No more shims, no more guessing – just crank the handle up or down. Best of all, coming back to that setting later is easy.
Assuming you’re still reading, there are a few more reasons why you might not give a flying foot pedal about crowning systems. Those making parts less than a couple of feet in length probably don’t care. Nor do those making simple parts from very thick materials with generous tolerances or where setups are infrequent.
Glocker says the shortest crowning systems Wila has sold was for a press brake with a 4-ft. bed. The longest was more than 50 ft.
“The vast majority of crowning systems we sell are on machines ranging from 100 to 400 tons, with bed lengths between 8 ft. and 14 ft.,” he says. “However, we also offer heavy-duty crowning systems that can handle concentrated loads up to 269 tons per ft. and are used typically on machines from 500 to 2,000 tons.”
How do they work? A variety of mounting methods exist, but all involve removing the die holder and attaching the crowning mechanism directly to the bed. It must then be centered properly, which usually involves nudging a V-shaped punch down into an acute die set. The feeler stock you’ve been using to shim dies can now be put to better use by verifying that the bed and ram are perfectly aligned. From there, it’s a matter of calibrating the device.
“On our system, which was the original wave-style crowning solution, there are localized adjustment dials every 8 in. along the length of the crowning system,” Glocker says. “You’ll want to set these to zero, then take a piece of test material –14 gauge, 16 gauge, whatever you’re using a lot of – and make a full-length bend. By measuring the workpiece angle at a spot adjacent to each of the adjustment points, you can compensate for any machine inaccuracy or wear by turning the dials in or out.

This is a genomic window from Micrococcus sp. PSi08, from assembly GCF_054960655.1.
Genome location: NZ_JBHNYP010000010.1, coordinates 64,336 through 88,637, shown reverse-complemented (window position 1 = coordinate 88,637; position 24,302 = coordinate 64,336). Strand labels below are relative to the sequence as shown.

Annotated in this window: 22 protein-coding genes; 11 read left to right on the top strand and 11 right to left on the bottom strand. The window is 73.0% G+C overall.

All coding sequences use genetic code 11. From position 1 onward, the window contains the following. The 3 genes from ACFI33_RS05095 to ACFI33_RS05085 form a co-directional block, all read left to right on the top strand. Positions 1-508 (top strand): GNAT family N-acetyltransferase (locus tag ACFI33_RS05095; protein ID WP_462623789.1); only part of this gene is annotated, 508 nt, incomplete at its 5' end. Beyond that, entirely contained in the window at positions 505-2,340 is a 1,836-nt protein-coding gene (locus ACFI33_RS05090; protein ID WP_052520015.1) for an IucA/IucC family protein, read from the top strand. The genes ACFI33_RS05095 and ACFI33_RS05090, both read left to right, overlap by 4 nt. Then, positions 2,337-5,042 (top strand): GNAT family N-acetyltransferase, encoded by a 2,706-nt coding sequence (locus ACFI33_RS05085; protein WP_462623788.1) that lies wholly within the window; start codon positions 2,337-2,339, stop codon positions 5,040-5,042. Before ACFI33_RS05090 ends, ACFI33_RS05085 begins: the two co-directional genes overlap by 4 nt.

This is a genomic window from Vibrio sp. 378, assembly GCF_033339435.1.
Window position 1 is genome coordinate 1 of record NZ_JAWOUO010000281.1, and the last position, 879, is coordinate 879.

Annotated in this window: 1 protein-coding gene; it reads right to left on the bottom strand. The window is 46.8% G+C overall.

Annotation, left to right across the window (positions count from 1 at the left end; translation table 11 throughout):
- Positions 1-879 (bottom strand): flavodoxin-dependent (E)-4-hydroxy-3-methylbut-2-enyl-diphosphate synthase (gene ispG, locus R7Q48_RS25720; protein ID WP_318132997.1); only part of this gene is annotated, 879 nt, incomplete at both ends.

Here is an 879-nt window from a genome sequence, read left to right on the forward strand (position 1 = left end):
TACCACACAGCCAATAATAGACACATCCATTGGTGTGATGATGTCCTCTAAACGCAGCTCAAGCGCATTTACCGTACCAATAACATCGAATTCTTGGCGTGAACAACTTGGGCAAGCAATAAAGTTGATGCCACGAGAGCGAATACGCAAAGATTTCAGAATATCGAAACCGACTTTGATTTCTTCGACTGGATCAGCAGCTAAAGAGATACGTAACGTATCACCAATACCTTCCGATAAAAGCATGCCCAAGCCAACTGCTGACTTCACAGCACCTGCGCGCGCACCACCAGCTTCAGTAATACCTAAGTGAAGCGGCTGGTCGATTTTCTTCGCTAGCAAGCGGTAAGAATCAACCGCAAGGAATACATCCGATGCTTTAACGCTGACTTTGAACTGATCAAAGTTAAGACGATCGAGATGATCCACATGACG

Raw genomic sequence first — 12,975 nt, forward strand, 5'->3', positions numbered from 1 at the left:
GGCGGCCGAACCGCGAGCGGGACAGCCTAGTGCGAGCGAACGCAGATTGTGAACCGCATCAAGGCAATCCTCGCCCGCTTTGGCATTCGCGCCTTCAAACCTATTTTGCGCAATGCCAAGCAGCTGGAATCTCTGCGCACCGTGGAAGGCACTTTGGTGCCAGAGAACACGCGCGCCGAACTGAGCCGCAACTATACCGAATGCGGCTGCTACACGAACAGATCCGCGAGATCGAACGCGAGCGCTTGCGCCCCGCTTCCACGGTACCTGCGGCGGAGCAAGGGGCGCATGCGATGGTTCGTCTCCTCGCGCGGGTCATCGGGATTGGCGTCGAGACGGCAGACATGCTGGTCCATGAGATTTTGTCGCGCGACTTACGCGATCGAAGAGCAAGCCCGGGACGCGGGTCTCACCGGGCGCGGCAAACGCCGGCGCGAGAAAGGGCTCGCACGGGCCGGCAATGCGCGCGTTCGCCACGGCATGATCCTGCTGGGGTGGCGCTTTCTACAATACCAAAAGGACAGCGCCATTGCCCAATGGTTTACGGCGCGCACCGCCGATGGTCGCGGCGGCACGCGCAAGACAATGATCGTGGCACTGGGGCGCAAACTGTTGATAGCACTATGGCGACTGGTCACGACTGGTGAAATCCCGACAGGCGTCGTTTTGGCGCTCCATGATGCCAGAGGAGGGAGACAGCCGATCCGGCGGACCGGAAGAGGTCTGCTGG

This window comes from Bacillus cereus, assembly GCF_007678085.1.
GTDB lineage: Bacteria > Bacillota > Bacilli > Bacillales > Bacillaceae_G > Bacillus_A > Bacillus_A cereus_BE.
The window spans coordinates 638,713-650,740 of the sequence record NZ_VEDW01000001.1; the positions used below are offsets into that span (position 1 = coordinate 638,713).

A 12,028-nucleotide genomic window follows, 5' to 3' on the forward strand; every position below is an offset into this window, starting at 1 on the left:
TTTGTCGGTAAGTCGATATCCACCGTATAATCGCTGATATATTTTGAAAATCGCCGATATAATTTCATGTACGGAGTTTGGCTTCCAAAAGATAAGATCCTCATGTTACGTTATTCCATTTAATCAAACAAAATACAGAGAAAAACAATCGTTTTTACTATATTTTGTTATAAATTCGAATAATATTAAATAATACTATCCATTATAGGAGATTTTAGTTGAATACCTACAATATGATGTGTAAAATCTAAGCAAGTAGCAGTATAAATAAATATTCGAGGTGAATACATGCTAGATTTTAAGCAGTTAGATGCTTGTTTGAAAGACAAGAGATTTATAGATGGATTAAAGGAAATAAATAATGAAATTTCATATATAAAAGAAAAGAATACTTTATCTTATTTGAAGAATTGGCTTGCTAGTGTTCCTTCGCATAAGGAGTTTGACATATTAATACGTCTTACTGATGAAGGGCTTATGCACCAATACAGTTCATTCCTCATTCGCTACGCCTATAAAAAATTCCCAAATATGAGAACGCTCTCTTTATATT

“Another benefit of the wave design is that it has both positive and negative crowning capability,” Glocker adds. “This is important with press brakes that have a pre-crown machined into the bed, which is the case with many of the American-made machines. The wave’s initial negative curve compensates for the pre-crown, so that you don’t overbend on light-gauge materials.”
Retrofit press brake crowning systems are normally supplied with a hand crank assembly and counter on one end for proportional crowning over the machine length from a single adjustment point.
Once the system has been calibrated for that machine, completing the setup is a simple matter of making a test bend for each of the most common materials and bending scenarios, then cranking the adjustment handle up or down to remove any workpiece crowning. By recording these values, an operator can quickly come back to whatever setting provides a straight bend.
And, on automated systems, the crowning values can be loaded directly into the part program. Just scan a barcode on a job traveler or call up a part program and the servo motor does the rest.
“Even if you’re doing different materials and bend lengths every day and don’t want to spend time dialing everything in up front, a good crowning system gets you really close,” Brown says. “Let’s say you’re setting up a new job and you’re off by a few thousandths. You just crank the handle a little bit or adjust a control value and you’re right there. Compared to wasting hours each day playing with shim stock, a crowning system is a no-brainer.”